Today’s extension of the Innovation Assistance Program is good news for Canada’s innovative companies. IAP funding has been essential to help many businesses in the technology sector survive during the pandemic.


Today, Ontario Finance Minister Rod Philips delivered the government’s 2020 budget plan.

In response to budget, CCI executive director Benjamin Bergen made the following statement on behalf of more than 130 high-growth Canadian companies:

Today’s fiscal blueprint includes several encouraging measures that will help innovative, high-growth companies. On behalf of Ontario’s most innovative, high-growth companies, we continue to call on the government to invest into strategic programs to increase access to talent, capital and customers for Ontario’s biggest job and wealth creators: its homegrown companies.

While we are pleased to see the government prioritizing critical investments in digital health and infrastructure including broadband, these investments need to continue and grow annually so Ontario can catch up with the 21st century global innovation race.


Il est temps pour le Canada de se reconstruire. Nous sommes prets a vous aider.
Il est temps pour le Canada de se reconstruire. Nous sommes prets a vous aider.

Le très honorable Justin Trudeau
Premier ministre
Gouvernement du Canada

27 octobre 2020

Monsieur le Premier Ministre,

Il n’y a pas si longtemps, les Canadiens et Canadiennes participaient à la construction de la nation. Nous avons construit nos propres corridors de transport : chemins de fer, voies maritimes et canaux. Au lendemain de la Seconde Guerre mondiale, nous avons réussi à opérer une transformation industrielle sous l’effet des mesures prises par les pouvoirs publics.

Nous avons mis au point une infrastructure des communications avant-gardiste d’envergure mondiale, un réseau de télécommunications d’un océan à l’autre dont le temps de réponse est inférieur à la seconde. En créant un opérateur de satellite de télécommunications (Télésat), le plus efficace au monde, pour relever les défis de communication les plus complexes, le Canada est devenu le troisième pays à faire son entrée dans l’espace. Nous avons fondé notre prospérité et notre souveraineté énergétiques en créant des projets hydroélectriques innovants, en développant des technologies de transformation de l’énergie nucléaire (CANDU) et d’extraction du pétrole et du gaz à partir des gisements de sables bitumineux (drainage par gravité au moyen de vapeur ou SAGD). …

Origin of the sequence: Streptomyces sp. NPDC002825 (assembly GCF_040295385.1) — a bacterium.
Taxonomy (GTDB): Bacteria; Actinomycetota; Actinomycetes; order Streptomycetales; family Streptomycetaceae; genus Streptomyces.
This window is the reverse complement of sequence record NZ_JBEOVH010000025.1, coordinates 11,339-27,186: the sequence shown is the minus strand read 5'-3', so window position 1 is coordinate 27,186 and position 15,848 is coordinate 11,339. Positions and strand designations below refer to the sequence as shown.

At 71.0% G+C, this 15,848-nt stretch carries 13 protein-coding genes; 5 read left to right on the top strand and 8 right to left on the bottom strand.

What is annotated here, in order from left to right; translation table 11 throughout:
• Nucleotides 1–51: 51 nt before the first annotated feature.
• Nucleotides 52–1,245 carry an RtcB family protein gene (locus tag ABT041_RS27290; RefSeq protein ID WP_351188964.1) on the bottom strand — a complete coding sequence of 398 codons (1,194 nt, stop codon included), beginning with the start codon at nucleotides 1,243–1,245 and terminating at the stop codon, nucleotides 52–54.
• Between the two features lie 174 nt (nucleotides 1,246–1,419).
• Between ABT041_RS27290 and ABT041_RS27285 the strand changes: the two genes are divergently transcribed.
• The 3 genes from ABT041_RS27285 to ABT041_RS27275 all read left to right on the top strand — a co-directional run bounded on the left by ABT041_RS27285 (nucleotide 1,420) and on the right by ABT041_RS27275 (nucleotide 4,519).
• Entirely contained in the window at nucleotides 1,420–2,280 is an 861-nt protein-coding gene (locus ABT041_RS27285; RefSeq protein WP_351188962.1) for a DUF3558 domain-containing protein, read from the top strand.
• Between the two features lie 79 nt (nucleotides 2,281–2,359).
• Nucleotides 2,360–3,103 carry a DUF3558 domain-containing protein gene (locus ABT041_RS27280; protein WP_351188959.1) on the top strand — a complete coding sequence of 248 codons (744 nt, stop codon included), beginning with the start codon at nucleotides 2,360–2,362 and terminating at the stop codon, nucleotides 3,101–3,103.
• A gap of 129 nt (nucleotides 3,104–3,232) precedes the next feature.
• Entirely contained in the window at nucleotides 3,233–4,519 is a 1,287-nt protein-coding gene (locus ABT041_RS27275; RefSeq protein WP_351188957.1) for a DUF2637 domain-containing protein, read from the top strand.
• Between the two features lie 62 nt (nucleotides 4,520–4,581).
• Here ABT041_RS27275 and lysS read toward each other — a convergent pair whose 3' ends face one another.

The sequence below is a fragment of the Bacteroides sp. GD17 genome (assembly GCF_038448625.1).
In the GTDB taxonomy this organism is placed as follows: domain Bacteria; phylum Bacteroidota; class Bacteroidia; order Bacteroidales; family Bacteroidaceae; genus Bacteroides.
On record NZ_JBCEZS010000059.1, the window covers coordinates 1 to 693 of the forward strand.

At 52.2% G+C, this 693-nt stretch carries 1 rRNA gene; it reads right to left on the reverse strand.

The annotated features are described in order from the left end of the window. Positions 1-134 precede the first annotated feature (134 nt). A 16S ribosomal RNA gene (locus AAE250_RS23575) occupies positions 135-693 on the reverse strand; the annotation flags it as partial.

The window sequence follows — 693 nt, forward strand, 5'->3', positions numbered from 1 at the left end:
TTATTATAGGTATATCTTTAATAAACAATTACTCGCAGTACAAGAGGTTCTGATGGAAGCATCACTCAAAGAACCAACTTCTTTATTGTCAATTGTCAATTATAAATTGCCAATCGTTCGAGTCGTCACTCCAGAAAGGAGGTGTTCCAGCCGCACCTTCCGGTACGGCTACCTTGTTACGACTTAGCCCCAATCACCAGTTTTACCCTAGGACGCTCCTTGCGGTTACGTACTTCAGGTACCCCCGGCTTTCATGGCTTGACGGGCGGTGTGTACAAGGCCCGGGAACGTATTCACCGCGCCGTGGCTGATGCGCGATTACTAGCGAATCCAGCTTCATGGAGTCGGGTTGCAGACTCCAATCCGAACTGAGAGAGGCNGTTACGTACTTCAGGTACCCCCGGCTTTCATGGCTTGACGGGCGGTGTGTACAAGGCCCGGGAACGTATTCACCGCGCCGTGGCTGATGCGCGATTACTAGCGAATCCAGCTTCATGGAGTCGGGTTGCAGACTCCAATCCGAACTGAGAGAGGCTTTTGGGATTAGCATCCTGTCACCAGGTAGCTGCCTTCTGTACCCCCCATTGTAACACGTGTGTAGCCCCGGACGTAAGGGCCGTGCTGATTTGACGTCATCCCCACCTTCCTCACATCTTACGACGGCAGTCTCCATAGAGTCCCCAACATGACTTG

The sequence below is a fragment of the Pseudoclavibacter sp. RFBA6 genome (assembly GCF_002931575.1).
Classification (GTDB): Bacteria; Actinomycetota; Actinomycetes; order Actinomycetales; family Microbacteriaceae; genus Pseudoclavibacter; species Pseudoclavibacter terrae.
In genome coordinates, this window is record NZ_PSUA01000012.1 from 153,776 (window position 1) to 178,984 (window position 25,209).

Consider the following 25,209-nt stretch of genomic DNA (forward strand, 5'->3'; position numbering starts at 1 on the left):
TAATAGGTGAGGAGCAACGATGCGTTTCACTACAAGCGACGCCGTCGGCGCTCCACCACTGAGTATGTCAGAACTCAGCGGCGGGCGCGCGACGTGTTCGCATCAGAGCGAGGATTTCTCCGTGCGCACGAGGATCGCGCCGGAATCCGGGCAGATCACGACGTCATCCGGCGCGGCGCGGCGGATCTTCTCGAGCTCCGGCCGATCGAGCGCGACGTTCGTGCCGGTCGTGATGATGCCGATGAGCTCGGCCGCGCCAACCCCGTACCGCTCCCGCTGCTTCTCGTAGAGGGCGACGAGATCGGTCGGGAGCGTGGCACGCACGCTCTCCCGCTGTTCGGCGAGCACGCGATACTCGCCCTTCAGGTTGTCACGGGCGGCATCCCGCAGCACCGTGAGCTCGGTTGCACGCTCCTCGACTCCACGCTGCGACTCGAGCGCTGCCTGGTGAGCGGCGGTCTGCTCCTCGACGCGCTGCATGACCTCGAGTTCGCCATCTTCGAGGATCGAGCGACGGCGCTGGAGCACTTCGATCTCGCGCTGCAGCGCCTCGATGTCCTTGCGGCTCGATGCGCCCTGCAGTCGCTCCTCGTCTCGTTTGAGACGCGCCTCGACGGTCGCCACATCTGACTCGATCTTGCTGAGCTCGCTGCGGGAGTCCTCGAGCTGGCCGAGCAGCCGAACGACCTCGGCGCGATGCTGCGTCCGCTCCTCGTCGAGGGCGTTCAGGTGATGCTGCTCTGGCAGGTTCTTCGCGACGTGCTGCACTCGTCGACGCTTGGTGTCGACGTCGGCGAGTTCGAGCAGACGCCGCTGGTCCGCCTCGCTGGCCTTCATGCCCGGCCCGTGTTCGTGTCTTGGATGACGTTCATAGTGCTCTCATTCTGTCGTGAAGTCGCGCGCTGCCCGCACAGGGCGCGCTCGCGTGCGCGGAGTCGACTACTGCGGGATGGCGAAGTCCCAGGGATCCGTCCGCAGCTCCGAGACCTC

It’s time for Canada to do nation building again. We are ready to help. An open letter from more than 100 business leaders.
It’s time for Canada to do nation building again. We are ready to help. An open letter from more than 100 business leaders.

Rt. Hon. Justin Trudeau
Prime Minister
Government of Canada

October 27, 2020

Dear Prime Minister Trudeau,

There was a time Canadians engaged in nation-building. We built our own transportation corridors — railways, seaways, and canals. We successfully implemented a policy-driven post-WWII industrial transformation.

We developed pioneering global communications infrastructure with coast to coast sub-second telecommunications. As the third nation in space, Canadians built the most successful global satellite operator (Telesat) and space communications infrastructure that tackles the world’s most complex communication challenges. We designed our energy prosperity and sovereignty by creating innovative hydro-electric projects, developing transformative technology for nuclear power (CANDU) and oil and gas extraction (AOSTRA’s Sag-D). …


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On Tuesday morning, the Parliamentary Budget Officer published a report titled, “The Innovation Superclusters Initiative — A Preliminary Analysis.”

The report looks at how things are going with the federal government’s $918 million Innovation Supercluster Initiative. The report only captures the first year of a five-year program, but the PBO findings indicate that money has been flowing more slowly than expected. Moreover, the data suggest that the Superclusters won’t achieve anything close to the promised benefits that the government has previously suggested.

In response to the report, CCI executive director Benjamin Bergen made the following statement:

“This report affirms concerns that our members have voiced since 2017 that the Supercluster initiative has lacked the clear metrics and commercialization strategies necessary to achieve its bold job creation and economic development goals. …

About

Council of Canadian Innovators

CCI is Canada’s 21st century business council, advocating for our country’s high-growth, innovative companies. Visit CanadianInnovators.org to learn more.